Last week we had a meeting with the lovely Ceres PR who will be working with us on promoting the FreeFrom Food Awards this year – and one of the things they asked us to outline for them in our briefing was areas of confusion in ‘freefrom’ and allergy/intolerance.
Not a problem, I thought, a couple of quick sentences – until I actually came to think about it. At which point I realised that the whole subject was fraught with confusion, both in terms of what freefrom/allergy/intolerance actually mean – and what they are called. So, for everyone’s benefit….
• ‘FreeFrom’ – a relatively loose term applied to any product (not only food) that is ‘free of’ whatever it is that you do not want to eat/put on your skin/use on your loo etc.
Those who are intolerant of gluten think it only applies to gluten-free foods, those who have a dairy problem think it only applies to dairy-free foods, those who have multiple allergies/ intolerances think that ‘freefrom foods’ will be free of all of their allergens and get quite upset when they are not!
‘FreeFrom’ is not a ‘marque’ and has no legal or regulatory status. There is no governing or policing body for freefrom.
However, the term has been widely adopted by the food industry as a ‘cover all’ term for ‘dietary’ foods that are gluten/wheat/dairy/nut etc free. It is also now starting to be used for foods that are free of other ingredients which are perceived to be unhealthy (such as additives) and, by extension, even for ‘ethical’ foods – fair trade, organic, low food miles, animal friendly etc.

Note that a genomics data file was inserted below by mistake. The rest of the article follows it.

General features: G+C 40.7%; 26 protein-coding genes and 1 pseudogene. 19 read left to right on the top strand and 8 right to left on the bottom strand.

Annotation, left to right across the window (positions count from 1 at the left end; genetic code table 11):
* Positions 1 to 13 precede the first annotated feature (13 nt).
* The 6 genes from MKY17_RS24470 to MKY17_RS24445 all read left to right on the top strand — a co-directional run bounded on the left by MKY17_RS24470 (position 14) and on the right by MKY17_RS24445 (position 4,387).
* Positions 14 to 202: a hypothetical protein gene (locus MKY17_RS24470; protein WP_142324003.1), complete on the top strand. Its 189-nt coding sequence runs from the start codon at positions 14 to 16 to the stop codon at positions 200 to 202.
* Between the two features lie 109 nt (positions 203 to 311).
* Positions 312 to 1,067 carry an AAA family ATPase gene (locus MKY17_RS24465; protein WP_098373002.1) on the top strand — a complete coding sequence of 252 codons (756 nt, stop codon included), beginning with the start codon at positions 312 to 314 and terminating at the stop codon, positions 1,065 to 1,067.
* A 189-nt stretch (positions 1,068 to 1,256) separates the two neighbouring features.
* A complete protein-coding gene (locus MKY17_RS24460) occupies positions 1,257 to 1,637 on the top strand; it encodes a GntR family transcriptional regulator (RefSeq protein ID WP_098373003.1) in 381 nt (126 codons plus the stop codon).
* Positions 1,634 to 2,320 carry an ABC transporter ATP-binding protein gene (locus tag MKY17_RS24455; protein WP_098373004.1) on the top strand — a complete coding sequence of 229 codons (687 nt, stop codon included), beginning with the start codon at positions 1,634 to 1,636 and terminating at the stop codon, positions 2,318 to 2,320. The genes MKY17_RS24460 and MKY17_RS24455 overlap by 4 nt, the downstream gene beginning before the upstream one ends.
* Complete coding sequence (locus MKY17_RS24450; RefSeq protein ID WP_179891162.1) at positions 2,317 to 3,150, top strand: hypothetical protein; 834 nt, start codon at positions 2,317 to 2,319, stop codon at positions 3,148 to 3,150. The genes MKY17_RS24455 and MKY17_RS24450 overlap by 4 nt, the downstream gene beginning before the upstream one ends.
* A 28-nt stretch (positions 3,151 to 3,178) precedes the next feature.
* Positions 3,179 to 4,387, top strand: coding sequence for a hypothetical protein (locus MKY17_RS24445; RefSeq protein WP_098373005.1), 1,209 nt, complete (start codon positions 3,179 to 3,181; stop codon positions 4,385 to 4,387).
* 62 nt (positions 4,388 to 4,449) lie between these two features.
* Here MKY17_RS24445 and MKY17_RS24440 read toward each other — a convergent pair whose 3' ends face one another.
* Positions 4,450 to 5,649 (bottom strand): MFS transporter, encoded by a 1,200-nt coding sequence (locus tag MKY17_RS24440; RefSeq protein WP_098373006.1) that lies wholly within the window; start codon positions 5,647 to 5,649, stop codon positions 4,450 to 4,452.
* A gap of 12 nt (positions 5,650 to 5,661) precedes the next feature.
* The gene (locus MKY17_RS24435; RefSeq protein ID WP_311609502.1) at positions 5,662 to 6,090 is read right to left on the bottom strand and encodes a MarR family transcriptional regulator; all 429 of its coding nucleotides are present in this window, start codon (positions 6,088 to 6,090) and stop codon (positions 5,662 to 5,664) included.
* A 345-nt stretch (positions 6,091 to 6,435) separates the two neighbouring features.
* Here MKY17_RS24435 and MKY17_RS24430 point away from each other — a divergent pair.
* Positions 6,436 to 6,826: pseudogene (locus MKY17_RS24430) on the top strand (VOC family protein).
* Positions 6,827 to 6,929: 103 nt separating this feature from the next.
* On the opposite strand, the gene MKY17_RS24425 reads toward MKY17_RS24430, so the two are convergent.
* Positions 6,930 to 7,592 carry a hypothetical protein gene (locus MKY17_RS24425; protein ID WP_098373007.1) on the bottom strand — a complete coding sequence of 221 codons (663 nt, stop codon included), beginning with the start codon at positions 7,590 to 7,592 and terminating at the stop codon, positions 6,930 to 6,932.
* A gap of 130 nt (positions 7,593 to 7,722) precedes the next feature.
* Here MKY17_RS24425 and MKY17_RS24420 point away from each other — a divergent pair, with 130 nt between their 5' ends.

• Allergy / intolerance
The medical definition of food allergy is an immediate immune system reaction sparked by the binding of an IgE antibody to a mast cell thereby causing a release of histamine.
The medical definition of food intolerance is a delayed reaction to a food which does not involve the immune system, the symptoms of which are extremely varied and can be behavioural/psychological as well as physical.
These definitions tend only to be understood by the medical profession – and not by all of them!!
The average food intolerance sufferer thinks of him/herself as a food allergy sufferer which explains the huge divergence between the ‘official figures’ for food allergy (1-2% of the population) and the popular perception (30-40% of the population). Dietitians, in particular, get very exercised about this…..
• Cow’s milk allergy and lactose intolerance
1. Cow’s milk allergy is an immune response (see allergy above) to one or more proteins in cow’s milk – can be fatal.
2. Cow’s milk intolerance is a food intolerance (see intolerance above) to some or all the constituents (not necessarily proteins) in cow’s milk.
3. Lactose intolerance is not, strictly speaking, an intolerance at all but a deficiency of the enzyme lactase which digests the lactose sugar in milk. (In lactose intolerance the undigested lactose sugar ferments in the gut giving the typical digestive symptoms of lactose intolerance.)
Lactose intolerance has nothing to do with cow’s milk allergy and although it is possible to suffer from both, they are totally separate conditions.
Very few outside the medical profession understand the differences so the three terms are used indiscriminately.
• Coeliac disease, gluten sensitivity/intolerance, wheat allergy, wheat intolerance